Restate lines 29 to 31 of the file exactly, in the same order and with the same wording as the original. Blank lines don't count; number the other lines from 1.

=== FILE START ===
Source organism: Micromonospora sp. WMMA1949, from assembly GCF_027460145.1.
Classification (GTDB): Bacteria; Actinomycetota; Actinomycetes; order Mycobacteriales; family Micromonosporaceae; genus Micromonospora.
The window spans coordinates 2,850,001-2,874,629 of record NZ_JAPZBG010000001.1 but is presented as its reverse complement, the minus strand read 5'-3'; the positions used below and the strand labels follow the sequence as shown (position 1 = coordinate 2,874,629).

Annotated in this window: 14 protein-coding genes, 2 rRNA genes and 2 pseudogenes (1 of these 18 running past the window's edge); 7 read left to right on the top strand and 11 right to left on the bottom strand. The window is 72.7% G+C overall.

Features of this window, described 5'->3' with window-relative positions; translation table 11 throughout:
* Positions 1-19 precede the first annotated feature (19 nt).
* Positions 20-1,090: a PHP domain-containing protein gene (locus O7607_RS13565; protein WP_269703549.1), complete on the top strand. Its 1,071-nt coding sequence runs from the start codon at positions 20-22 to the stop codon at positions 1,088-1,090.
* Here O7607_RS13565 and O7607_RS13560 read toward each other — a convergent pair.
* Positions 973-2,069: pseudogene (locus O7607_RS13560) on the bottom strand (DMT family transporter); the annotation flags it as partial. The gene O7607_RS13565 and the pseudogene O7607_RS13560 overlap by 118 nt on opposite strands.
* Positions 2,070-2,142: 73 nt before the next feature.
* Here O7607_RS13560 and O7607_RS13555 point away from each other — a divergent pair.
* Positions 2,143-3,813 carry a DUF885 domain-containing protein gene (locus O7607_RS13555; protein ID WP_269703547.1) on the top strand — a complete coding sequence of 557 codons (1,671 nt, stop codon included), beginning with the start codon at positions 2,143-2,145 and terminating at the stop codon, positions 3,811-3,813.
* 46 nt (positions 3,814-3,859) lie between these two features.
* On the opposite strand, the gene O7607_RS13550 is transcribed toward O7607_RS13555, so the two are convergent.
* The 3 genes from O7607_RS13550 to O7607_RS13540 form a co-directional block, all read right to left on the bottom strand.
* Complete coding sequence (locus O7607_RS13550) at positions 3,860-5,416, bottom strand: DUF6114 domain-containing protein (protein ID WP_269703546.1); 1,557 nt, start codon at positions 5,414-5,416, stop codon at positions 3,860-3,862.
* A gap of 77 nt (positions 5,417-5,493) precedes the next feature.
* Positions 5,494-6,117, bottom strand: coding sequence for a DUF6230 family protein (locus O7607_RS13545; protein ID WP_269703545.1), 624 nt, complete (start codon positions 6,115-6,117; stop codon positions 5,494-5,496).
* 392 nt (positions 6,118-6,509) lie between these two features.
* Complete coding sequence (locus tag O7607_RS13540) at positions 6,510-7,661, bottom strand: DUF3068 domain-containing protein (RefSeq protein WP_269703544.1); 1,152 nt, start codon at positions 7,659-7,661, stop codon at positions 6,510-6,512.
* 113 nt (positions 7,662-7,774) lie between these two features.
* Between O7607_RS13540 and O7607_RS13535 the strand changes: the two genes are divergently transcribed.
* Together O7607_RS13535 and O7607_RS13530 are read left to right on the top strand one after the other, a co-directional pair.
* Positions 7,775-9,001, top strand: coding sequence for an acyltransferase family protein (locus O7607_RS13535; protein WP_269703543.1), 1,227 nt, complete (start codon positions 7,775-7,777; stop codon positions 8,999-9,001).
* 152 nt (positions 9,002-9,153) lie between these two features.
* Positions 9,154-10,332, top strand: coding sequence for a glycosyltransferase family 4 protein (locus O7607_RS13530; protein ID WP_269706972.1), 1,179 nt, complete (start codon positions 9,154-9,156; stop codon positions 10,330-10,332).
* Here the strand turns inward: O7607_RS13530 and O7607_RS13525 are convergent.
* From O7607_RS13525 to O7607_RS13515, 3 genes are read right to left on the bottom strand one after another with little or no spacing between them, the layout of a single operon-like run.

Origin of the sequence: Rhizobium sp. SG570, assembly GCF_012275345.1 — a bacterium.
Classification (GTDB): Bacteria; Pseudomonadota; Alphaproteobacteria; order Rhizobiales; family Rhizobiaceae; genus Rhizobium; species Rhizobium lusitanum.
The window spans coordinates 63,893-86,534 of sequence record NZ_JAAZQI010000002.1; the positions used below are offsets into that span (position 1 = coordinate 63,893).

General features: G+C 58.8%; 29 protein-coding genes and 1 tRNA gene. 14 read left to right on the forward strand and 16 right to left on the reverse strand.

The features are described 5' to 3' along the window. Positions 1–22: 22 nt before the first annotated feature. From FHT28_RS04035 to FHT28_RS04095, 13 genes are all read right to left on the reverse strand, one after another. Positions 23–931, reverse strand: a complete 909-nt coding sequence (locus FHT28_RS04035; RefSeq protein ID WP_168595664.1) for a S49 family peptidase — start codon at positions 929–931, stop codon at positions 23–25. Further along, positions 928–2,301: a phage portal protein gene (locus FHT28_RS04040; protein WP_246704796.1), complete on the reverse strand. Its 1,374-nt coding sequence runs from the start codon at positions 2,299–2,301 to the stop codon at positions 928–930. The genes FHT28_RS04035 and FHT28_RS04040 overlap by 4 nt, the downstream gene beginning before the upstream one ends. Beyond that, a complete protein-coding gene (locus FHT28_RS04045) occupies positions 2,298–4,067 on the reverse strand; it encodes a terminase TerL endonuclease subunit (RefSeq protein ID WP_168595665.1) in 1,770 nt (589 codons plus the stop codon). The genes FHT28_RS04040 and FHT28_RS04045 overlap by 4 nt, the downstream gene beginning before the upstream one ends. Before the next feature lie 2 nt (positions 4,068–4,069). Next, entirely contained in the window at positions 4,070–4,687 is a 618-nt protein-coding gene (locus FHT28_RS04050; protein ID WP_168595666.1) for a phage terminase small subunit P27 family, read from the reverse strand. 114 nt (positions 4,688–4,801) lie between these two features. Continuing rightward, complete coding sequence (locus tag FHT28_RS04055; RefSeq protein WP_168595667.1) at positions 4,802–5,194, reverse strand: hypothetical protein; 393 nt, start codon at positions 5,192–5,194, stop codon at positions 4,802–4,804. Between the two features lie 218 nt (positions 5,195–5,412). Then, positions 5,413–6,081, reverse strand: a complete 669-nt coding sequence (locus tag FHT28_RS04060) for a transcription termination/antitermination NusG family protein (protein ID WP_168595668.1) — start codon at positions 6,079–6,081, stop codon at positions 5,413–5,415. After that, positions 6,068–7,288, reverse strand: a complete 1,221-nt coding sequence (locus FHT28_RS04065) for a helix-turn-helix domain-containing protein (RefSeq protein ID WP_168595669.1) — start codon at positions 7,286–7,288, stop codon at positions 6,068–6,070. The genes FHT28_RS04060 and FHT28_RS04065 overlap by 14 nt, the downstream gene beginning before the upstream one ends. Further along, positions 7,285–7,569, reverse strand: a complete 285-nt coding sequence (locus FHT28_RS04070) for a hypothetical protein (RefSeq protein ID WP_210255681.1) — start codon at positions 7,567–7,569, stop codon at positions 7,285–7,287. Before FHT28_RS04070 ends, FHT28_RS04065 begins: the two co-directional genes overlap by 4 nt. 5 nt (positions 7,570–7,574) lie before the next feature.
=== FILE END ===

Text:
Origin of the sequence: Rhizobium sp. SG570, assembly GCF_012275345.1 — a bacterium.
Classification (GTDB): Bacteria; Pseudomonadota; Alphaproteobacteria; order Rhizobiales; family Rhizobiaceae; genus Rhizobium; species Rhizobium lusitanum.
The window spans coordinates 63,893-86,534 of sequence record NZ_JAAZQI010000002.1; the positions used below are offsets into that span (position 1 = coordinate 63,893).